Over the last 15 months, I’ve received donations from time to time, both large and small. I’ve also received many comments and kind words of encouragement from my readers. Most of the time I have not replied for one reason or another, but I can say that I have read each and every message and your kindness has really touched my heart; actually it has brought a tear to my eye on occasion. Many of you offered advice and tips on M.E. and I really appreciate that.

If you are one of the people who wrote or donated, and I didn’t reply, I would like to say sorry for that. Oftentimes, an inbox full of email you have to reply to is a ghastly affair as I’m sure many of you know, but I absolutely appreciated every message and every donation, so thank you all so much!

What’s happening with the blog?

I really want to get back to blogging. I have to plan it in a way that doesn’t cause me to over-exert myself. This means shorter, snappier articles and no late nights doing 8 hours of research and writing. Writing my articles a little at a time rather than trashing myself for 2 days writing then being sick for a week.

I’ve cleaned up hundreds of spam comments the last days so the blog is finally clean again. After working a lot with C++ and PHP in recent years, I’ve recently had reason to refresh my knowledge on .NET and web development technologies. This means the likely focus of my next articles will be on topics such as C# language features, jQuery, AngularJS, ASP.NET MVC, Azure and so on, as these are my current focus. I have also done a pile of 2D collision detection examples of various kinds from last year, which need to be written up. As always, I’m open to suggestions for any topics on any software development area whatsoever, so if there’s an article you’d like to see, just let me know on the contact page 🙂

Become a supporter!

Support Katy via PatreonI’ve never taken the traditional female role in relationships. I like to be the breadwinner while my partner does the housework 🙂 Given my overall life situation, I think it is appropriate now to ask for support in my article writing. To this end, I have set up a Patreon page which allows you to pledge a fixed amount (up to a monthly limit) for each article I write – not including ones like this of course. I won’t usually be writing every week so it shouldn’t break the bank – just a few small pledges from a few people will soon add up and this will surely motivate me to keep blogging, then hopefully it will be a win-win for us all.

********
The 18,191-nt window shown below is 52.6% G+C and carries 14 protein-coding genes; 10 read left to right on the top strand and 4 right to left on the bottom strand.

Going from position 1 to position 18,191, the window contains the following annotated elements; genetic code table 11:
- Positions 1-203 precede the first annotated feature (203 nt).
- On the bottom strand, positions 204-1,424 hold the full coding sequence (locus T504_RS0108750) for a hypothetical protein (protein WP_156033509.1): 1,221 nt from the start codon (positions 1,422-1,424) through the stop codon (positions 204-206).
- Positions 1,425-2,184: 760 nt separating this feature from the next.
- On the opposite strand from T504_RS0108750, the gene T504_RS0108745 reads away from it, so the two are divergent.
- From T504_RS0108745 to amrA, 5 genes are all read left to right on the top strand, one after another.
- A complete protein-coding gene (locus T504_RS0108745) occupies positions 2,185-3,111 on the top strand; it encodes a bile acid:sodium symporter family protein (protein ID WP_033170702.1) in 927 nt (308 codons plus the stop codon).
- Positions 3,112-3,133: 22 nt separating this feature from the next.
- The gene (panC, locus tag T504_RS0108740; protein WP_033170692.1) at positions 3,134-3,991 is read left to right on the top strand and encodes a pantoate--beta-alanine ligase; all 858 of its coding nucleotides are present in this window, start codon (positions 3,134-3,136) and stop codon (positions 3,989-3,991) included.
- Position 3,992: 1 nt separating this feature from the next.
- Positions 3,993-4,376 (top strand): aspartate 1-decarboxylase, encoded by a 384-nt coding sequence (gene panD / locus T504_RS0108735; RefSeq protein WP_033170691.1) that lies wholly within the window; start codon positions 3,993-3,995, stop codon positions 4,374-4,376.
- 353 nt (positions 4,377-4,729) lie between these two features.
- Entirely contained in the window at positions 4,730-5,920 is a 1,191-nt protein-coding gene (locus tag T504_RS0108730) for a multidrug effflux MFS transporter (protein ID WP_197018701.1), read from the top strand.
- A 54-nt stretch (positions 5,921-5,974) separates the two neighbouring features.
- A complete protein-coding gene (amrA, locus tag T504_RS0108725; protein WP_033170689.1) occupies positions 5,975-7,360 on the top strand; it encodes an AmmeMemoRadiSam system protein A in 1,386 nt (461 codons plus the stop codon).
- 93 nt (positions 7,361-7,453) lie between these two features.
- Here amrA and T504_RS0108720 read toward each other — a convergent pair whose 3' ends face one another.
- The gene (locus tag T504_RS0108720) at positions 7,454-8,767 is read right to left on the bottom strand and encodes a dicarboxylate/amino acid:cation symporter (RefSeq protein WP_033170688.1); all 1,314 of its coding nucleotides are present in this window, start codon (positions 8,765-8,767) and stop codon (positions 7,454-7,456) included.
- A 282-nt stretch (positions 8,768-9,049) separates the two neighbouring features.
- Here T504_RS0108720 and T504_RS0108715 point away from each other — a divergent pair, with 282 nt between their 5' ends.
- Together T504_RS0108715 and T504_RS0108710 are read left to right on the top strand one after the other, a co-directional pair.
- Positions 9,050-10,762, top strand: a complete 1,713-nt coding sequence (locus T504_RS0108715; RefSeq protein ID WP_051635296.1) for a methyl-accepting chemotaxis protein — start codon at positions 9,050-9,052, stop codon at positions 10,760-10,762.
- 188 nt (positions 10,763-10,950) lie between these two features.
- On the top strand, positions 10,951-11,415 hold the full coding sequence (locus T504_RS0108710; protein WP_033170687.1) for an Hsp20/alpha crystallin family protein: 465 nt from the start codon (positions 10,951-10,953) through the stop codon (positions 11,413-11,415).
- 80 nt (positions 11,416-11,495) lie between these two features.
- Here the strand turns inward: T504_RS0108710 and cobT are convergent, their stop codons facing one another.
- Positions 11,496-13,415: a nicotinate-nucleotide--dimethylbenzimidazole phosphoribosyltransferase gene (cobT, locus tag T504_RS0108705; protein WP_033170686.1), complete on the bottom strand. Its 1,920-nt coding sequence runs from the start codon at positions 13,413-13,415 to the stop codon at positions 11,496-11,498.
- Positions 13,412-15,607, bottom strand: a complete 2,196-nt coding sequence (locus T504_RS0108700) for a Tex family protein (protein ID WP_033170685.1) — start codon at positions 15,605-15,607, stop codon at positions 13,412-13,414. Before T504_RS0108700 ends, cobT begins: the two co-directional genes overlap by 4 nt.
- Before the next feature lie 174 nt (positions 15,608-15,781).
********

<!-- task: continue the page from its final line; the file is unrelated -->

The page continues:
So please go check out the Patreon page and of course don’t forget to follow the blog here on WordPress to get an email when I write new content.

Here’s to some fun programming ahead!

Thank you all again,

Katy.

LightSwitch for Games Part 4: OData Access from C++ Client Code with the C++ REST SDK

April 2, 2014 7 comments

NOTE: Although this series is aimed at small game developers, it is equally applicable to anyone wishing to learn how to use LightSwitch.

In Part 2 of this series we built a user account and profile database on our LightSwitch server, and in part 3 we showed how to make a web interface to allow users to edit their account details. In this part, we will look at how to enable new users to register and existing users to log in direct from your C++ game (or application) code. If you’ve ever played a console game which requires log in to EA’s Origin servers or something similar, you will be familiar with this workflow and why it is useful to have in your game; that is, it saves users from having to go to a web site to make an account before they can play.

You don’t need to have completed part 3 in order to follow along with the tutorial below, but your LightSwitch project and database need to be in a state that matches at least the end of part 2. The web interface from part 3 is a fully distinct code path from what we will do below so it is not required for this code to work.

This article assumes some familiarity with:

  • HTTP requests and responses, methods and headers
  • JSON
  • OData transactions (covered in part 2)
  • a moderate understanding of C++ (including C++11 lambda functions)
  • a basic understanding of threading
  • setting up include and library directories for a project in Visual Studio

You will learn:

  • How to interact with LightSwitch OData endpoints using the C++ REST SDK (codename ‘Casablanca’)
  • How to use PPL(X) tasks and continuations
  • How to use OData to create new users (write table rows) and fetch user profiles (read table rows) from our server’s database programmatically in C++
  • How to update and delete rows with HTTP/OData directly or from within C++ programmatically
  • How to make the code error-resistant (for example if the user is disconnected from the internet)